The Lonely Island: Incredibad

Music Reviews The Lonely Island
The Lonely Island: Incredibad

Andy Samberg and his SNL crew’s debut offers surprising replay value

The surprise for anyone listening to The Lonely Island’s Incredibad won’t be how funny the songs are

that’s been a forgone conclusion since they announced tracks would be culled from their Digital Shorts on SNL. No, the surprise is how good the music is, how pitch-perfect the style parodies and production for them are, how much this isn’t just a collection of random tracks with a few intermittent laughs. It’s a real album, and just because rappers and r&b artists don’t normally sing about jizzing in their pants or being impregnated by aliens doesn’t make Incredibad‘s music any less impressive. There’s a real sense of craft and care put into the entire work, to the point where you could put a track like “I’m on a Boat” on at a party and people would dance, even while T-Pain claims he just fucked a mermaid.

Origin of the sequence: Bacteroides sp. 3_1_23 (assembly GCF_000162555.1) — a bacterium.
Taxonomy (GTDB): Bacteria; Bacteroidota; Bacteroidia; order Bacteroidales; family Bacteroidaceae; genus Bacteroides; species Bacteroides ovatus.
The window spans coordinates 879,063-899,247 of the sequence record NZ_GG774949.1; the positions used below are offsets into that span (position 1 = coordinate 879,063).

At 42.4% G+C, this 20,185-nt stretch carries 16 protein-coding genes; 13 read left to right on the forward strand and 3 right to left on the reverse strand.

Weirdly, much like non-comedy albums from the genres it apes, Incredibad‘s worst moments are the between-track sketches. It’s hard to say whether they’re intentionally bad as a meta-commentary, but in any case they’re almost the only part of the work that isn’t funny. And despite the overall cohesiveness, a few of the tracks don’t fit in well. Jack Black’s “Sax Man” is pretty good on first listening, but grows irritating on subsequent plays because the one-joke song doesn’t vibe with what the rest of the album works so carefully to create. “Ras Trent” has the same problem, and since its humor is exponentially diminished without the video it also should’ve been left to the wayside.

But despite those small missteps, the lion’s share of Incredibad is without a doubt one of the funniest albums, music or otherwise, in years. The revelation from listening to it is like hearing Tenacious D’s first album, where you find yourself laughing on first listen, loving the music on the fifth, and then laughing again on tenth. If a few of the jokes are reused from earlier material (and considering that even “Lazy Sunday” was basically a rewrite of “The Heist” this was a given), they’re more polished here without feeling like total retreads. It may not seem like a big accomplishment, but The Lonely Island proves their claim of being the “greatest fake MC’s on earth.”

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